There has been a dramatic improvement in the technique of egg freezing since the introduction of ‘Vitrification’ – the fast freezing of eggs. This has given great hope for women who need to freeze their eggs for medical or social reasons.
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Egg freezing is a good way to preserve fertility, and allows women to use these younger fresher eggs at a later date. The procedure involves medication to stimulate the ovaries, similar to the process prior to an IVF cycle and when the eggs have matured, they are then collected via a thin catheter and then vitrified for future use.
Egg Freezing Explained
Women are born with all of their eggs, and as the woman ages so do her eggs, and after the age of 35 there is a marked decline in fertility as the body clings on to the depleting supply. Maternal age plays a big factor in a women’s ability to conceive.
Some women decide to electively freeze their eggs because they are focussing on their career and realise that these are their fertile years and do this as insurance policy for when they are ready to start a family. It may also be because they haven’t yet met the right partner. For some women, the decision to freeze eggs is for medical reasons, such as a cancer diagnosis where treatment could leave them infertile.
To start the procedure, you will be screened for infectious diseases, this will not impact whether or not you can freeze your eggs, but does determine how your eggs are stored. You will then start of ovulation stimulating medication to help your eggs mature, an ultra sound scan will show how your follicles are developing and from that a date for egg retrieval can be scheduled. This is usually within 3 weeks from starting the medication. There is a risk of over stimulating your ovaries, so please be aware of the side effects.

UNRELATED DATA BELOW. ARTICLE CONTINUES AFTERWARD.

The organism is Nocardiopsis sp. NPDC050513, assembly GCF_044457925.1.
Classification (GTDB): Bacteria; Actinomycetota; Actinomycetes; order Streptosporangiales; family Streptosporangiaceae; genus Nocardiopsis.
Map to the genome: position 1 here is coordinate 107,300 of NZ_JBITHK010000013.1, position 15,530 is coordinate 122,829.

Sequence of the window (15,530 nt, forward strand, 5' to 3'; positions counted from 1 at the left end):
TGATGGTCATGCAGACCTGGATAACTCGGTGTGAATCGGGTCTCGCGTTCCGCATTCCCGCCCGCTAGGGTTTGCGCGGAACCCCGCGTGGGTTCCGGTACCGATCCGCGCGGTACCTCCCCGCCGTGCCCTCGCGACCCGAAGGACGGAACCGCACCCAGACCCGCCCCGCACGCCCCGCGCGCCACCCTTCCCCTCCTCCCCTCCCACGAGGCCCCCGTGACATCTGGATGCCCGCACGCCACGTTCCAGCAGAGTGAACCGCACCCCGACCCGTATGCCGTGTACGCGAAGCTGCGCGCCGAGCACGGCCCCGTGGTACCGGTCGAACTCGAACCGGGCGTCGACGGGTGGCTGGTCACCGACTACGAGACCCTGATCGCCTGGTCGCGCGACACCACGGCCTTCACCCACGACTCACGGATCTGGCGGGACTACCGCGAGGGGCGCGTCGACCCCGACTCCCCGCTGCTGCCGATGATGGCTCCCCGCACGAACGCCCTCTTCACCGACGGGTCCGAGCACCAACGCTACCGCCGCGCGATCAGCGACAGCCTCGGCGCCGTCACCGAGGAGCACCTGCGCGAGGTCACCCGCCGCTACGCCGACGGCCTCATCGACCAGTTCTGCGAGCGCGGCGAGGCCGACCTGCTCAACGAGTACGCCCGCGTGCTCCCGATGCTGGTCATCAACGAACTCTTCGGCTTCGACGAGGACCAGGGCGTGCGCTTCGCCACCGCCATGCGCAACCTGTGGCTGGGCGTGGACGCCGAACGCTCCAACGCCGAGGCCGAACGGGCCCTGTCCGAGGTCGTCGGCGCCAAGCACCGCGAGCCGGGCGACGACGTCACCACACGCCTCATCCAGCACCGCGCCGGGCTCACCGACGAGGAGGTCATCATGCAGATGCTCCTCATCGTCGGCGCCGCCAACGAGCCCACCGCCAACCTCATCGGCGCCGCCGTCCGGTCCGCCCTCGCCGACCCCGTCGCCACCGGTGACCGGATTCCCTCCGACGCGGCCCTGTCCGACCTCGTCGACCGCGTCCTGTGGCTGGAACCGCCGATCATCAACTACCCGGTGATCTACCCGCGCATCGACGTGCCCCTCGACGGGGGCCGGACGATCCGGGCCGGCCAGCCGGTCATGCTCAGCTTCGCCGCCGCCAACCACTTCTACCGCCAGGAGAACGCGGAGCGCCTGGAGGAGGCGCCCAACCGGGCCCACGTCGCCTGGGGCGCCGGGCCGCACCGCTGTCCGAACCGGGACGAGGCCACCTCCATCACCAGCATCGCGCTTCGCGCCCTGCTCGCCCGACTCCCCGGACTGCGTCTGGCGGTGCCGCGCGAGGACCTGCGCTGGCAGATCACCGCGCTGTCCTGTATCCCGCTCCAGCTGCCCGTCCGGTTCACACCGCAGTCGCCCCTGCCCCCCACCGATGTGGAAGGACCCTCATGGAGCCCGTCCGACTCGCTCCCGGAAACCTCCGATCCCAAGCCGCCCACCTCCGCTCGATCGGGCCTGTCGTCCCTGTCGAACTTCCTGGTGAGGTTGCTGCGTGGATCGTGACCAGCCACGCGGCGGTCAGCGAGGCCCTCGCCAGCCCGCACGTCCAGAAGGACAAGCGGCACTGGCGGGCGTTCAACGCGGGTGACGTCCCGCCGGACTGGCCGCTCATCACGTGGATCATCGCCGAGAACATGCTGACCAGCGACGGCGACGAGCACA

Your eggs are collected under a light sedation and is a relatively painless procedure, you may experience some cramping and may feel bloated from the medication.
The collected eggs (typically around 15 eggs, but can vary from patient to patient) are then frozen and stored for when you are ready to complete the next stage of the IVF process.
You can expect to pay around £4000 for the egg collection procedure, and then medication can range from £1000 – £2000. Storage of your eggs is charged per year and is around £300 per annum. The majority of clinics will store your eggs for 10 years. Bearing in mind, that even with younger eggs, the risk with pregnancy increases in your 40’s and most clinics will only perform IVF up until your 50th birthday, some may treat you later, please check with your chosen IVF provider before you start the procedure.
Once you are ready to use your frozen eggs, you can expect to pay a further £3000 for the IVF procedure to defrost your eggs and inject with your partner or donor’s sperm.
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